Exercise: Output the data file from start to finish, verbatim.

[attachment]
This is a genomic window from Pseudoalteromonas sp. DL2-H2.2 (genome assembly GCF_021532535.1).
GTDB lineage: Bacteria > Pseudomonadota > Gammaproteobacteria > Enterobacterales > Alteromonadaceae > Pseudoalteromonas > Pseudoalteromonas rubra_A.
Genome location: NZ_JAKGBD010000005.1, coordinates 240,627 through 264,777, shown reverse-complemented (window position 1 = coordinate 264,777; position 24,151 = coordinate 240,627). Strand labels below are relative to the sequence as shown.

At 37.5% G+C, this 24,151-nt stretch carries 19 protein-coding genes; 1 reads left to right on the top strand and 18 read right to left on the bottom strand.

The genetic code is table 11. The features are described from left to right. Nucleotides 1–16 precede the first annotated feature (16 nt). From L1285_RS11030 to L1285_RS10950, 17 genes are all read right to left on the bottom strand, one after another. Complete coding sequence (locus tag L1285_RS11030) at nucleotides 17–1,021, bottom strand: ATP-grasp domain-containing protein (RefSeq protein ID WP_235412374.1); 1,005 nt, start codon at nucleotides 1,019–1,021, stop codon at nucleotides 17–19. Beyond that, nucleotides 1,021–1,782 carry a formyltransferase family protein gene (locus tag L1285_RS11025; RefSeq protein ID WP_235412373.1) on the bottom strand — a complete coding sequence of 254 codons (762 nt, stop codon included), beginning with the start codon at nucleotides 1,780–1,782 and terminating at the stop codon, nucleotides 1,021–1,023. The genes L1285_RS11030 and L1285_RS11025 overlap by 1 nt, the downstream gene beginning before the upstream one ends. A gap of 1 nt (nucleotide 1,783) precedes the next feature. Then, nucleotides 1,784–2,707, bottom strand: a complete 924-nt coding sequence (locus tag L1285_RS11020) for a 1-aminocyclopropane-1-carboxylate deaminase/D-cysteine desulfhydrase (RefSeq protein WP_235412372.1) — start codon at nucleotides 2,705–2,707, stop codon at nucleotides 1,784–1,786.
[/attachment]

This is a genomic window from Pseudoalteromonas sp. DL2-H2.2 (genome assembly GCF_021532535.1).
GTDB lineage: Bacteria > Pseudomonadota > Gammaproteobacteria > Enterobacterales > Alteromonadaceae > Pseudoalteromonas > Pseudoalteromonas rubra_A.
Genome location: NZ_JAKGBD010000005.1, coordinates 240,627 through 264,777, shown reverse-complemented (window position 1 = coordinate 264,777; position 24,151 = coordinate 240,627). Strand labels below are relative to the sequence as shown.

At 37.5% G+C, this 24,151-nt stretch carries 19 protein-coding genes; 1 reads left to right on the top strand and 18 read right to left on the bottom strand.

The genetic code is table 11. The features are described from left to right. Nucleotides 1–16 precede the first annotated feature (16 nt). From L1285_RS11030 to L1285_RS10950, 17 genes are all read right to left on the bottom strand, one after another. Complete coding sequence (locus tag L1285_RS11030) at nucleotides 17–1,021, bottom strand: ATP-grasp domain-containing protein (RefSeq protein ID WP_235412374.1); 1,005 nt, start codon at nucleotides 1,019–1,021, stop codon at nucleotides 17–19. Beyond that, nucleotides 1,021–1,782 carry a formyltransferase family protein gene (locus tag L1285_RS11025; RefSeq protein ID WP_235412373.1) on the bottom strand — a complete coding sequence of 254 codons (762 nt, stop codon included), beginning with the start codon at nucleotides 1,780–1,782 and terminating at the stop codon, nucleotides 1,021–1,023. The genes L1285_RS11030 and L1285_RS11025 overlap by 1 nt, the downstream gene beginning before the upstream one ends. A gap of 1 nt (nucleotide 1,783) precedes the next feature. Then, nucleotides 1,784–2,707, bottom strand: a complete 924-nt coding sequence (locus tag L1285_RS11020) for a 1-aminocyclopropane-1-carboxylate deaminase/D-cysteine desulfhydrase (RefSeq protein WP_235412372.1) — start codon at nucleotides 2,705–2,707, stop codon at nucleotides 1,784–1,786.